Karl has been a freelance writer for over 10 years. He's passionate about music, art, and writing.
Millicow’s Unlightenment album is another one of his trademark mixtures of complex sounds and musical textures. It has an experimental edge, but still maintains strong melodic content and a melancholy, emotional tone that continues throughout the album.
Melodic writing is something that Millicow does well. The melodies on this album are well-crafted and full of emotion. There’s something yearning and aching about them on the tracks where they are strongest. They contrast with some of the harsher, stranger sounds quite nicely.
There are some dark, twisting tracks on Unlightenment as well. Millicow’s use of hard-hitting sounds that have a cutting and ominous quality to them definitely ramps up the shadowy atmosphere on those tracks. There are strong images being painted in sound on this album.
In direct contrast to the darkness on the album, there are also moments of ethereal warmth and beauty. Here, pillowy clouds of synth flow and glow while smooth beats glide underneath. The mixture of all of these varied elements holds my interest as Unlightenment unfolds.
My Favourite Tracks Analyzed
“Arago Spot” begins with a wash of yearning, expressive strings as dark bass hovers underneath the touching melody that has a real resonance to it. The warm melody flows through the music with the bass deep and thrumming underneath it.
I am drawn to the aching feeling of the strings as they limn the touching melody that wends its way along. A deep, droning bass sound shifts in full, round pulses underneath the strings as the medium high synth is a little rough edged above the melancholy of the strings as they fade.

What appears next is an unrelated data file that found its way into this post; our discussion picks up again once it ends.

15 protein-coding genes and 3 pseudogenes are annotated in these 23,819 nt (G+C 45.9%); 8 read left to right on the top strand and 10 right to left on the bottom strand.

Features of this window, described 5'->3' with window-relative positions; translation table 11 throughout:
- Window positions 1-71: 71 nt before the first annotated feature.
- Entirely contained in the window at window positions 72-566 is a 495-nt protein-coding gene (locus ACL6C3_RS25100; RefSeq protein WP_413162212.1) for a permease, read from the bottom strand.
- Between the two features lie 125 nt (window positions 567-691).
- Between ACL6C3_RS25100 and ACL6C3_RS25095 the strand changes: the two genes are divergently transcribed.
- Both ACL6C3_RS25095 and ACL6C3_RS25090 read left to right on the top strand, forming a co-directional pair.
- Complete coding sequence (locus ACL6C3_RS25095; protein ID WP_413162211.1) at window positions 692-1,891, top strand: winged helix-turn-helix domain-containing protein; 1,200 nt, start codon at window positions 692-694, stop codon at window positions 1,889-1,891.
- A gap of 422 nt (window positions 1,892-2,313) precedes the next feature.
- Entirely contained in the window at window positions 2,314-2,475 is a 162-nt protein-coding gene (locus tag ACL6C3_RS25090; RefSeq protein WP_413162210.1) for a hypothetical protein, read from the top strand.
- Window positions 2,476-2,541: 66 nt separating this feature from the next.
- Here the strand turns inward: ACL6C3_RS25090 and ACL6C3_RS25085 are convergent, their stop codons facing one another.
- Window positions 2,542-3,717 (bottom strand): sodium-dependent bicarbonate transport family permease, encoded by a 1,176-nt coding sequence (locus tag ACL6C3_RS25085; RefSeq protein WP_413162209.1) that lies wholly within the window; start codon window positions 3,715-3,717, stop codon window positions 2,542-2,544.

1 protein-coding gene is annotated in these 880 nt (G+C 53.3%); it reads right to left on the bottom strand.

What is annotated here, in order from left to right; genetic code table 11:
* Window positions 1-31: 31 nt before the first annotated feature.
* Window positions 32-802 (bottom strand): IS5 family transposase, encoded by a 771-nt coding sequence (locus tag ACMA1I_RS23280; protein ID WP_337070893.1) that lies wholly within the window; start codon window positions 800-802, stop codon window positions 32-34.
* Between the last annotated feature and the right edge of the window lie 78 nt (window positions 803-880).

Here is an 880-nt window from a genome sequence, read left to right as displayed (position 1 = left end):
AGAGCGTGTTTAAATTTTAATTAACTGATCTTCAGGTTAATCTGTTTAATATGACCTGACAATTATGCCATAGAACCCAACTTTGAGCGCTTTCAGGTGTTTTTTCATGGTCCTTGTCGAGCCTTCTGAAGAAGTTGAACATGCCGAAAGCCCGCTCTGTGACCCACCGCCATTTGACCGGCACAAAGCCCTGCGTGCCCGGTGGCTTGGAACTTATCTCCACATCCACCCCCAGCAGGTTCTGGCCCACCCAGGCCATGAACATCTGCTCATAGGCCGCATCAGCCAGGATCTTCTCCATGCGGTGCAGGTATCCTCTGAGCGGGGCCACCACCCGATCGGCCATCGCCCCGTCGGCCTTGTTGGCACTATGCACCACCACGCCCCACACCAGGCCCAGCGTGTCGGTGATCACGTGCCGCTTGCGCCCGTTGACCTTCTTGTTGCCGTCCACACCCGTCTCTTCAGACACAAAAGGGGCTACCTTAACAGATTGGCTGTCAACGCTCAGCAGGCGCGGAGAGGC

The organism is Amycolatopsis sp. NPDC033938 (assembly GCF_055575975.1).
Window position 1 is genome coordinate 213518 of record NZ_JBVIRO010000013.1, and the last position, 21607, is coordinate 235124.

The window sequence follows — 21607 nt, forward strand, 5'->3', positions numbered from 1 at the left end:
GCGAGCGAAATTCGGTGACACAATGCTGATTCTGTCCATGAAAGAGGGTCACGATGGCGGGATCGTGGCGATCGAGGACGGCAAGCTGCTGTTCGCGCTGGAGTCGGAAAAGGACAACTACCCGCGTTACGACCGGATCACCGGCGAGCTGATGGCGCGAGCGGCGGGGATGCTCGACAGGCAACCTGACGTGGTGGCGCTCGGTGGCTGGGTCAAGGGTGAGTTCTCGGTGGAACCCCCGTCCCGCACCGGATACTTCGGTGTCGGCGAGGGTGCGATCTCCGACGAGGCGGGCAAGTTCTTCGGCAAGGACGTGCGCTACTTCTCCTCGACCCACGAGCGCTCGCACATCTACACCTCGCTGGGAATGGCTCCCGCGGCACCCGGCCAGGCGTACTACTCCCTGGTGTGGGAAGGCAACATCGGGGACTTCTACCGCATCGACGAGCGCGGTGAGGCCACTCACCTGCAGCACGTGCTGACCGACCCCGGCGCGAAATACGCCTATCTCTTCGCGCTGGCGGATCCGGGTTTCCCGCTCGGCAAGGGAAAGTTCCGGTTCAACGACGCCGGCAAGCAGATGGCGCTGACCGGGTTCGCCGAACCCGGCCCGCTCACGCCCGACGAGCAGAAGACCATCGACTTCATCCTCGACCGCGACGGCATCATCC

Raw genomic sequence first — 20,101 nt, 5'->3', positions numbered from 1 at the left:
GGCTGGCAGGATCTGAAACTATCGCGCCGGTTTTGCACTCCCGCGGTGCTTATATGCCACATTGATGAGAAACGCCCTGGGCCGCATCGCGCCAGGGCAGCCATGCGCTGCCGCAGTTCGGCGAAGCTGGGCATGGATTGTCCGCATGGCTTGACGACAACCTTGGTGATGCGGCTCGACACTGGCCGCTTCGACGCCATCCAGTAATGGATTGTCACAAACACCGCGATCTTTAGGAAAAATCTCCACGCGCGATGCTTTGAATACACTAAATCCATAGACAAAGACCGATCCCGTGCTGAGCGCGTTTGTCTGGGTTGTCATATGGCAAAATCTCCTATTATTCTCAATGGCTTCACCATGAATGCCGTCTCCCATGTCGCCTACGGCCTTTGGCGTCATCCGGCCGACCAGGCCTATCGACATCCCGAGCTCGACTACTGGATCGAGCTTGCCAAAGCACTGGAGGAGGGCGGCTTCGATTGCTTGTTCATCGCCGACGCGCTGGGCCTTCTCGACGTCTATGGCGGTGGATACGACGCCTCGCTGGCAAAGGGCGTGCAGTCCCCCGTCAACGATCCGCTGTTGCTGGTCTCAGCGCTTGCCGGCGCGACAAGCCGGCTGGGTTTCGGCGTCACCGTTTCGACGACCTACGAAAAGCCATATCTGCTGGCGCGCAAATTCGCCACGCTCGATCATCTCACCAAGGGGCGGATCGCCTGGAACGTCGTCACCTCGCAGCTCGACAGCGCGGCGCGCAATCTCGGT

A breaking stuttering beat touches the music of “Elevator Man” along with a bright, slightly nasal synth sound that moves in a repeating pattern over the landscape of sounds that flutter and flicker in and out of the music. The beat keeps up a broken stutter up as bright laser bursts of sound shoot through the track.
“Psychosis” comes to life with a deep flow of bass and distorted vocal samples that glitch and stutter. A glimmering, chip-tune arpeggio slowly moves along with steady dark synth pulses that break to the flow of sound and choppy voices.
The deep bass pattern is joined by quick drum flurries and a powerful, ominously heavy repeating melodic pattern that rises and falls with a sense of domination. I am enamoured of the darkly victorious feeling of the lead melody as the drums break and batter.
A slowly moving synth with a tinge of sadness and a trumpeting quality to it is joined by a flow of shadowy vocal synth to open “Balance.” The beat hits with a solid, slow pulse as the pattern of trumpeting medium-high synth spins around and the dark voices drop low and shadowed underneath the steady pattern.
There’s a series of drum hits as a steady high arpeggio is played on a harder-edged, higher synth with a hint of pipe organ to it. The patterns of drums remain steady under the higher whorls of sound. This track has a hypnotic quality to it that I enjoy. It ends on full bells that wind gently down into silence.
“Eternity” kicks off with rising, warm waves of static sound and a smooth drum beat. Gentle, soft synth winds out in a mournful and caressing pattern as the notes climb up on a synth with interesting string qualities to it. A repeating pattern of expanding metallic, still warm sound hums in the background as those rising breaths of bright synth carry the track upward.
I enjoy the delicately uplifting lead melody that has an ancient quality to it as moves through the track. It sings out over the climbing, drifting synths underneath it as the beat glides and pulses. The lead melody cries out and touches the ears with a sense of hope and sadness. Deeply resonant sounds climb through the music and fill it up now as they slide onward.
In the end, it was the textured sonic tapestry of Unlightenment which I found most grabbing. The way Millicow has woven together different timbres of synths evoked different emotions and created soundscapes, which was what drew me in most.